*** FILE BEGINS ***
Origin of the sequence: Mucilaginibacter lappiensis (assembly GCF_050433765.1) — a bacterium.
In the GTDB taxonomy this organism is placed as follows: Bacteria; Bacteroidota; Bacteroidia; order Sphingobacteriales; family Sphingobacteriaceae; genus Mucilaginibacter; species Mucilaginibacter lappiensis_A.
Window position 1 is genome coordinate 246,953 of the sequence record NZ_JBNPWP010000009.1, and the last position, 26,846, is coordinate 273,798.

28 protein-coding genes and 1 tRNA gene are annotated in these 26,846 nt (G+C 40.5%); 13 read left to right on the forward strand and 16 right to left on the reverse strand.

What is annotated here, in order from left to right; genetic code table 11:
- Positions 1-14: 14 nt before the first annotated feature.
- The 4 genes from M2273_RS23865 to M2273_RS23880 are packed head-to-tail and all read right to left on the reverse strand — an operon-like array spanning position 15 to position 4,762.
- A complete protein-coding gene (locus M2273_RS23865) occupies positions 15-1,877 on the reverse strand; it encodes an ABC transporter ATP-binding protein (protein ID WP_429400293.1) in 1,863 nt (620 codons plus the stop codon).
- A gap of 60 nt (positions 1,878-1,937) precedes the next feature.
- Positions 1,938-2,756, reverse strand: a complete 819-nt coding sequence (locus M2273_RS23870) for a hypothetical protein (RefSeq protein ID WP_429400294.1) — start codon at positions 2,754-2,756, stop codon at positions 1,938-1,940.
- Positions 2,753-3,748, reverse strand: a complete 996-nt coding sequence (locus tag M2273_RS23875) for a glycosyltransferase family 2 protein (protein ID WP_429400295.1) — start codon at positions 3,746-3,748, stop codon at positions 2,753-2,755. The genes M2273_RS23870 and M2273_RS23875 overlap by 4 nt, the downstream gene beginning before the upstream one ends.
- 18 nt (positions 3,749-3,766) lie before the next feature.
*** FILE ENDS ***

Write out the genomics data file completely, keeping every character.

Origin of the sequence: Mucilaginibacter lappiensis (assembly GCF_050433765.1) — a bacterium.
In the GTDB taxonomy this organism is placed as follows: Bacteria; Bacteroidota; Bacteroidia; order Sphingobacteriales; family Sphingobacteriaceae; genus Mucilaginibacter; species Mucilaginibacter lappiensis_A.
Window position 1 is genome coordinate 246,953 of the sequence record NZ_JBNPWP010000009.1, and the last position, 26,846, is coordinate 273,798.

28 protein-coding genes and 1 tRNA gene are annotated in these 26,846 nt (G+C 40.5%); 13 read left to right on the forward strand and 16 right to left on the reverse strand.

What is annotated here, in order from left to right; genetic code table 11:
- Positions 1-14: 14 nt before the first annotated feature.
- The 4 genes from M2273_RS23865 to M2273_RS23880 are packed head-to-tail and all read right to left on the reverse strand — an operon-like array spanning position 15 to position 4,762.
- A complete protein-coding gene (locus M2273_RS23865) occupies positions 15-1,877 on the reverse strand; it encodes an ABC transporter ATP-binding protein (protein ID WP_429400293.1) in 1,863 nt (620 codons plus the stop codon).
- A gap of 60 nt (positions 1,878-1,937) precedes the next feature.
- Positions 1,938-2,756, reverse strand: a complete 819-nt coding sequence (locus M2273_RS23870) for a hypothetical protein (RefSeq protein ID WP_429400294.1) — start codon at positions 2,754-2,756, stop codon at positions 1,938-1,940.
- Positions 2,753-3,748, reverse strand: a complete 996-nt coding sequence (locus tag M2273_RS23875) for a glycosyltransferase family 2 protein (protein ID WP_429400295.1) — start codon at positions 3,746-3,748, stop codon at positions 2,753-2,755. The genes M2273_RS23870 and M2273_RS23875 overlap by 4 nt, the downstream gene beginning before the upstream one ends.
- 18 nt (positions 3,749-3,766) lie before the next feature.